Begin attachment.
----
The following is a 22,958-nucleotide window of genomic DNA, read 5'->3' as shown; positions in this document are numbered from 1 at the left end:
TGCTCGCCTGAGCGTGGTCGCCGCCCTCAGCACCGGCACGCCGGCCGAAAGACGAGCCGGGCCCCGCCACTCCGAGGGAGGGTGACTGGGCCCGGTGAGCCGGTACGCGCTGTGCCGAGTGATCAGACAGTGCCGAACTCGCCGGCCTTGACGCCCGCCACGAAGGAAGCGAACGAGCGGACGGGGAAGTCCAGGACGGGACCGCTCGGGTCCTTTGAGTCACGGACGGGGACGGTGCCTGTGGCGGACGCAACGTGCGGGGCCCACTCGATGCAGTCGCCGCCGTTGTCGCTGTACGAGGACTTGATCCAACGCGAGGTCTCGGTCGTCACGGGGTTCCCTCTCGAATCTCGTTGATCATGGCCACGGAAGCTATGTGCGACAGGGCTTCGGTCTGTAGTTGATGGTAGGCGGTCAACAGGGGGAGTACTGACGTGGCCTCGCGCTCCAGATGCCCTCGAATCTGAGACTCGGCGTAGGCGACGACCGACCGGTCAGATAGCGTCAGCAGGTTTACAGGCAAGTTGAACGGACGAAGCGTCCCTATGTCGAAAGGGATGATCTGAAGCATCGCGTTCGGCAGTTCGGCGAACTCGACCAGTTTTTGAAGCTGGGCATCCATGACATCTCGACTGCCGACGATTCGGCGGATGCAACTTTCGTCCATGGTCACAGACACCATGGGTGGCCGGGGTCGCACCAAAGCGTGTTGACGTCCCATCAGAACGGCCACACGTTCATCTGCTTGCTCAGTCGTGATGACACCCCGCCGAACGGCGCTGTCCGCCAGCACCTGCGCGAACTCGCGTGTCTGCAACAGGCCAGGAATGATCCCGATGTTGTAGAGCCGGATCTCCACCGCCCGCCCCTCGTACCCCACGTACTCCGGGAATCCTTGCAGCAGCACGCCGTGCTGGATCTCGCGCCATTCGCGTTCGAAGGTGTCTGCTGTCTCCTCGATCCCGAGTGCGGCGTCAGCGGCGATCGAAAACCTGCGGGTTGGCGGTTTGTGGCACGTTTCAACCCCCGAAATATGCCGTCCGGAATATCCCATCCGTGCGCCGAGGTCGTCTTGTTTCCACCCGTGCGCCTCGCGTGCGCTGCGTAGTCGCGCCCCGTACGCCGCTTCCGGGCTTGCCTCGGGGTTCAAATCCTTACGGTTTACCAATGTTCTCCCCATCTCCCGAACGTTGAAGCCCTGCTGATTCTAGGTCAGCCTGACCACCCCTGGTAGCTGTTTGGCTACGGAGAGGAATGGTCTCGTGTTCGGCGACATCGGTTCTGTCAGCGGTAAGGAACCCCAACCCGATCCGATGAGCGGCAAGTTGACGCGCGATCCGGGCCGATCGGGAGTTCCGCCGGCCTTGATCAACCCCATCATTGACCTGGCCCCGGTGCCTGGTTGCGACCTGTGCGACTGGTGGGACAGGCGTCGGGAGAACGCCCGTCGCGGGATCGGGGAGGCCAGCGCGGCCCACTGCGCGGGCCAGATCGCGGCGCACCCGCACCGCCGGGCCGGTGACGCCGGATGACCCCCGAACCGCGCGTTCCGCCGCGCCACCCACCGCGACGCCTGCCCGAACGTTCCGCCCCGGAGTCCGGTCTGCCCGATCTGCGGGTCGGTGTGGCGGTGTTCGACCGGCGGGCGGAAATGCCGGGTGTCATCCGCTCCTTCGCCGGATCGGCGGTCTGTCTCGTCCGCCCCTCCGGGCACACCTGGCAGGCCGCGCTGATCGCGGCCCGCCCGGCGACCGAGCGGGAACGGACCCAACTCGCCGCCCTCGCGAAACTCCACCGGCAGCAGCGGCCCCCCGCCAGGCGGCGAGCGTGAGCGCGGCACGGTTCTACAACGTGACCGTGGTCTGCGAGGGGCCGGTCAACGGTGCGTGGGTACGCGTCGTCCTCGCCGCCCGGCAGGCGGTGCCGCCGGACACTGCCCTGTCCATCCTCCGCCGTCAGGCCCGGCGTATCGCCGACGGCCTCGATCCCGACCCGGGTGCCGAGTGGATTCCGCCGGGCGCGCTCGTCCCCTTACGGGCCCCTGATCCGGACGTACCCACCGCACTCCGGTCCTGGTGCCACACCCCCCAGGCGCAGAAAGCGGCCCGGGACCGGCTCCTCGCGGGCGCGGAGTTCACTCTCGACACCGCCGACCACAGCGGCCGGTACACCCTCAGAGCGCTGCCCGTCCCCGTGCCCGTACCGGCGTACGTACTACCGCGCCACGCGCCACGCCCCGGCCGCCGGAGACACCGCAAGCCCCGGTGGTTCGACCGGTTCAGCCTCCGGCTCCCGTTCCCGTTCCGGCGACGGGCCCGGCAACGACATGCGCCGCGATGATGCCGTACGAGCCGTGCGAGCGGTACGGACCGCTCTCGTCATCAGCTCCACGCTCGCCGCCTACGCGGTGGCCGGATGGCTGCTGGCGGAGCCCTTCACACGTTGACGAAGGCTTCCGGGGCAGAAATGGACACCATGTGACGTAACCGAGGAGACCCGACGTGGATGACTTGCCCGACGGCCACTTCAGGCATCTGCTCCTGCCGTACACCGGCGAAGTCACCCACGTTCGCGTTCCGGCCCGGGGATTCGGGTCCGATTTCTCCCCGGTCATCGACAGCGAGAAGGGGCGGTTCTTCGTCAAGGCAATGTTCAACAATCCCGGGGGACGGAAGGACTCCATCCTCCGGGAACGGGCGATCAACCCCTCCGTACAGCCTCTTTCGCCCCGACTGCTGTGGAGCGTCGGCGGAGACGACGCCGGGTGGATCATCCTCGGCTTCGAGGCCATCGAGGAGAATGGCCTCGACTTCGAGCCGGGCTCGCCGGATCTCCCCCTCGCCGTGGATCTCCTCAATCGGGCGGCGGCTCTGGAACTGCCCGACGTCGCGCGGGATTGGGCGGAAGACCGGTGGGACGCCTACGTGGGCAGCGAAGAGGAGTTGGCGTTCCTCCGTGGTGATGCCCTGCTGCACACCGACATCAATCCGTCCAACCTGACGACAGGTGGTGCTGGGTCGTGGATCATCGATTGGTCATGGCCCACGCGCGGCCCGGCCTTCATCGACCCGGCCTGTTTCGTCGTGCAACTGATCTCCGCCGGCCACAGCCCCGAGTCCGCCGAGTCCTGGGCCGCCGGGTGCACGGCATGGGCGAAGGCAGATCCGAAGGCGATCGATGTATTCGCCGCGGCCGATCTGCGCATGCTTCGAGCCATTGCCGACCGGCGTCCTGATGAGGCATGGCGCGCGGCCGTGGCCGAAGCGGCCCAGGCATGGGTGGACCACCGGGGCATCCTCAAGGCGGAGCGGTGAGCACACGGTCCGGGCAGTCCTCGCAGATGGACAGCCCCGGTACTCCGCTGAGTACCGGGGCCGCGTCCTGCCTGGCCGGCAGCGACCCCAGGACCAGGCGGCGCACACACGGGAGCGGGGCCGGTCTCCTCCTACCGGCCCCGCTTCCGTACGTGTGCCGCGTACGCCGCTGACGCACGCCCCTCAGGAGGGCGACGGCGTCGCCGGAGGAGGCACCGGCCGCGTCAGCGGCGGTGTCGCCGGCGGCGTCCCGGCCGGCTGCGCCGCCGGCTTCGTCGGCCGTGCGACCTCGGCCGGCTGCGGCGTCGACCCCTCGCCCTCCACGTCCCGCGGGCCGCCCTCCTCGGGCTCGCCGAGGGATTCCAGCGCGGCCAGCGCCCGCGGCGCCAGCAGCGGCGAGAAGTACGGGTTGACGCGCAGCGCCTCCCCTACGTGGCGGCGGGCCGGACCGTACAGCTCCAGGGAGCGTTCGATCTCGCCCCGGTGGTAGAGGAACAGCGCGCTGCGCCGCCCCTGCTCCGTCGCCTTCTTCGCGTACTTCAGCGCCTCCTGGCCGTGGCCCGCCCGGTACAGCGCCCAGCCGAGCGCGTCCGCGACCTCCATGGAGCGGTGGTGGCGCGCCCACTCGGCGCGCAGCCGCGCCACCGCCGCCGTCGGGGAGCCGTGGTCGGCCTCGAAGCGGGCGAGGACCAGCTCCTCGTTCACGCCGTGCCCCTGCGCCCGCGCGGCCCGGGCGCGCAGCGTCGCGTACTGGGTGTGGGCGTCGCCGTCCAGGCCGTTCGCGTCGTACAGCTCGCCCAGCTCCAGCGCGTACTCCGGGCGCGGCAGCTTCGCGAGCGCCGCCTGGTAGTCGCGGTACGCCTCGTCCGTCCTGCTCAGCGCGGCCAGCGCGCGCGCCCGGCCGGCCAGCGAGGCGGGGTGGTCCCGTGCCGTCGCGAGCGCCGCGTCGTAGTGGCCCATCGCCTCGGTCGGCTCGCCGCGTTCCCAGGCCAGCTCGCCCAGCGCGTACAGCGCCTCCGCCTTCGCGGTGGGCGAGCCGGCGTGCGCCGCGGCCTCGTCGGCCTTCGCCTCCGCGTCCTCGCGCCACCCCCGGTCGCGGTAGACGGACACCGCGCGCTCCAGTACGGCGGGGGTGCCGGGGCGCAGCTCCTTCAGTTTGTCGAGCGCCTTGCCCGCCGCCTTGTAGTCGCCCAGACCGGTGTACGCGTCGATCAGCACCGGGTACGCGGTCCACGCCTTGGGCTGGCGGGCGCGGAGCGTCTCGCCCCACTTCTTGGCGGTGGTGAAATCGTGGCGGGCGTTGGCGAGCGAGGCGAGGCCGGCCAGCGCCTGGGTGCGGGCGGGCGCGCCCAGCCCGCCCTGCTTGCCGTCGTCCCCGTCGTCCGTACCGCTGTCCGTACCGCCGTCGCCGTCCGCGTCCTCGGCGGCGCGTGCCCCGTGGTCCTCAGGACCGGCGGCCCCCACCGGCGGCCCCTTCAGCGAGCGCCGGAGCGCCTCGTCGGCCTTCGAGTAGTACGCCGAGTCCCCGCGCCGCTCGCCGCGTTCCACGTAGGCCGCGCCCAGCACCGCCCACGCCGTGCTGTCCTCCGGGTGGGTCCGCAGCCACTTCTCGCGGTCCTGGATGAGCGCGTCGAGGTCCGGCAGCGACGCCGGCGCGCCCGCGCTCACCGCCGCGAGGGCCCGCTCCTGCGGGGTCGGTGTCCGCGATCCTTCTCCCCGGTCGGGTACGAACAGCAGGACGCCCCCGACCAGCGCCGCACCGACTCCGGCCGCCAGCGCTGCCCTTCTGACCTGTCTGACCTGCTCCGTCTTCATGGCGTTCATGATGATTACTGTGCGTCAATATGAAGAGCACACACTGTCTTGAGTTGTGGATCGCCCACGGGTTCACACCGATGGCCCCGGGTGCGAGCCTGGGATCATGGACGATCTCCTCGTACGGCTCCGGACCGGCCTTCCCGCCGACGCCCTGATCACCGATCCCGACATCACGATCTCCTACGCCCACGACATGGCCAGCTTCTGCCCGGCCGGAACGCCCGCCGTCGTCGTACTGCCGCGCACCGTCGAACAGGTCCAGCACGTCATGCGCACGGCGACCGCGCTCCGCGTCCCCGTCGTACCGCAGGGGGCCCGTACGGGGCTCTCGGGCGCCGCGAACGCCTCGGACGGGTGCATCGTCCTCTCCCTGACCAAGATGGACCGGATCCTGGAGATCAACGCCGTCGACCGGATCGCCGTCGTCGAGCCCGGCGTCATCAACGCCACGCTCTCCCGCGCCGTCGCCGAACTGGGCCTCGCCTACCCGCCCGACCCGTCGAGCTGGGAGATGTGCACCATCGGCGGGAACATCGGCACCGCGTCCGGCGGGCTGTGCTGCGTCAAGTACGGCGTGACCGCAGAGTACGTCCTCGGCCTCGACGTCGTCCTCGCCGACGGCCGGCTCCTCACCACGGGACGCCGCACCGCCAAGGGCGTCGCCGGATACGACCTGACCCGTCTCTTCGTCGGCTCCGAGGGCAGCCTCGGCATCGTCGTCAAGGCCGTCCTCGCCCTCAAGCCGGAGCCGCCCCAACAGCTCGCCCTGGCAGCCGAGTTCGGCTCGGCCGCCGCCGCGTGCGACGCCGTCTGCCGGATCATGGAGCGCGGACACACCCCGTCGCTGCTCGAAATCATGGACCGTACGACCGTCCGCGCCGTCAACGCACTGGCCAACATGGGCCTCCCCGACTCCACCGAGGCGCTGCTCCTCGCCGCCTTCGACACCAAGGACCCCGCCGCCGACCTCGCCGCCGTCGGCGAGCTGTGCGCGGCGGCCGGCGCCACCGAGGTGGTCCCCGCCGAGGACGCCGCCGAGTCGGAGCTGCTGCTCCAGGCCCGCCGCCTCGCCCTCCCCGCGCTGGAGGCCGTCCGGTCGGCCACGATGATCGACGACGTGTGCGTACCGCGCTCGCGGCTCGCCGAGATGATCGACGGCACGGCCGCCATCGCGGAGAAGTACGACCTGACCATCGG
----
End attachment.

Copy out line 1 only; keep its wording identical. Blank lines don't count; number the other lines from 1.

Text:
The following is a 22,958-nucleotide window of genomic DNA, read 5'->3' as shown; positions in this document are numbered from 1 at the left end: